By Hassan Benmehdi
By Hassan Benmehdi
Casablanca, November 14, 2011
Just a few days ahead of the November 25th elections, political debate has intensified in Morocco. Political leaders have been active on all fronts, giving their explanations and trying to convince people of their readiness to lead.
The issue is heating up. On Sunday, thousands of Moroccans marched through the streets of Casablanca to call for a boycott of elections. The protesters were organised by the February 20 Movement, which holds that the constitutional reforms initiated earlier this year fall short of their demands for greater democracy and the end of corruption.
“We must be prepared for at least three or four years of socioeconomic difficulties, and we must say this to the people, because Morocco does not live apart from its global economic environment,” said Nizar Baraka, a member of the Istiqlal executive committee.
He added that Istiqlal intends to respond to the expectations of young people concerning work, training and education.
Moncef Belkhayat, from the National Rally of Independents (RNI), said that the Moroccan political parties are faced with a real credibility problem: “We need a February 20th Movement to bring about a revolution within the parties.”
Political analyst Mohamed Darif said it is essential for Moroccan political parties to keep themselves informed and to form a political elite that is accountable and capable of providing for the needs of the youth.
A political conference held recently in Casablanca saw political leaders questioned by a crowd of youths. Many expressed the opinion that political activities are lacking meaning and credibility. One young female student said, “The Moroccan people have given you so many chances to improve their situation, but nothing has changed, and the people’s daily lives only worsen from one year to the next.”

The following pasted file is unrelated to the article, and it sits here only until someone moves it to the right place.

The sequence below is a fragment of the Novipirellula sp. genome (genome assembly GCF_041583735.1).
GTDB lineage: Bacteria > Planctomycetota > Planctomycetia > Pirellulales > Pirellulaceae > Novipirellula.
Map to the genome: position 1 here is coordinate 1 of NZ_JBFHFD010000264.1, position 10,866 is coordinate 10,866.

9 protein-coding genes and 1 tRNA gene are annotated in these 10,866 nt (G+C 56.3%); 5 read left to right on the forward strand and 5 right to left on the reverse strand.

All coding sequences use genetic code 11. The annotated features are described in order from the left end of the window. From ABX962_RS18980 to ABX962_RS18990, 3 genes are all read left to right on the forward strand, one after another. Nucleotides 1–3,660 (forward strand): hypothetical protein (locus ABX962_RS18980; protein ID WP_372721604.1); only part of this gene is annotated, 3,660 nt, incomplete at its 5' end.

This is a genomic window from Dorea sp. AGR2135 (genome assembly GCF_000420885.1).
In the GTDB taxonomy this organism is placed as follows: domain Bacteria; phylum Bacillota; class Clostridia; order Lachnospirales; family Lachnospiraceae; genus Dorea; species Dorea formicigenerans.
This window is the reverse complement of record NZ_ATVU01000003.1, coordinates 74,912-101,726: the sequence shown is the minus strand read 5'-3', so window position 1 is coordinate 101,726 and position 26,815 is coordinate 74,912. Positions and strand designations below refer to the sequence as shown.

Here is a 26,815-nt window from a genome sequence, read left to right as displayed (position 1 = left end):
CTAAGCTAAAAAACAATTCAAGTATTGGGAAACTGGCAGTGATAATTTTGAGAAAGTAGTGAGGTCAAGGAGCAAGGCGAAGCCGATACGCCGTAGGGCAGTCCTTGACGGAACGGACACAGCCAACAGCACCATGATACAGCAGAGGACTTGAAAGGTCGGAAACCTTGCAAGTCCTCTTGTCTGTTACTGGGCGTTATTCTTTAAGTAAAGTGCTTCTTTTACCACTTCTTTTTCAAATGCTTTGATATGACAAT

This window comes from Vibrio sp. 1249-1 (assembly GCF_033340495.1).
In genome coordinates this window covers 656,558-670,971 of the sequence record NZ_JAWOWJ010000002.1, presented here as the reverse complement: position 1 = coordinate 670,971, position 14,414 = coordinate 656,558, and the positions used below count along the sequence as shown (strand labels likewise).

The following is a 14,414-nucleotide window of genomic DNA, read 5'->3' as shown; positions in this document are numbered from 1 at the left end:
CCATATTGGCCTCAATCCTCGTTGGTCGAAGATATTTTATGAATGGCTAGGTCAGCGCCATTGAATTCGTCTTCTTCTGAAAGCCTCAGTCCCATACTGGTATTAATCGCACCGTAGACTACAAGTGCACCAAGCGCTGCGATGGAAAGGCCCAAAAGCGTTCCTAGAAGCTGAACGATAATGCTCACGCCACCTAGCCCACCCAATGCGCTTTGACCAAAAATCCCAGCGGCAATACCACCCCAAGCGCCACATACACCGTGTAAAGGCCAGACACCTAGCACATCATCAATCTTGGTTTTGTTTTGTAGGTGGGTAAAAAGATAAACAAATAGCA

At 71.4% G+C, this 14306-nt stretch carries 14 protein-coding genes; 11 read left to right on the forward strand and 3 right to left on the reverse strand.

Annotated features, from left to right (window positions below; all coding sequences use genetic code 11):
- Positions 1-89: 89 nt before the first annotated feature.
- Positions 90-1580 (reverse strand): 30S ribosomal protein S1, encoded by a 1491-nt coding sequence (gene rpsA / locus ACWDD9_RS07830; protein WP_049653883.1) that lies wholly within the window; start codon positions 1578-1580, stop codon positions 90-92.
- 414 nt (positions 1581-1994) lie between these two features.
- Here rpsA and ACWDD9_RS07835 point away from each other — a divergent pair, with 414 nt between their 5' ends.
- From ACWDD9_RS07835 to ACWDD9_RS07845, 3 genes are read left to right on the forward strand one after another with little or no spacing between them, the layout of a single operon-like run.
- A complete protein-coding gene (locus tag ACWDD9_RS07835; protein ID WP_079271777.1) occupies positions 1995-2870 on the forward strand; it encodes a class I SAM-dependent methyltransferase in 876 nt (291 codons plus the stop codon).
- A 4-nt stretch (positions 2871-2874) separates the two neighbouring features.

“As long as schools and public health continue with this ongoing catastrophe, it’s impossible to see how the public could believe in your promises and plans,” she said.
PJD General-Secretary Abdelilah Benkirane summarised youth concerns within the problem of good governance: “What we don’t have is transparency in the management of public affairs, which means that officials can go along without being held to account.”
He expressed his opinion that this is the real challenge which must be tackled, to give credibility to political activities and reconcile the public to politics.
Observers are unanimous in stressing that the elections on November 25th are likely to prove difficult for Moroccan political actors, particularly in the midst of great economic difficulty marked by equally great tension in society.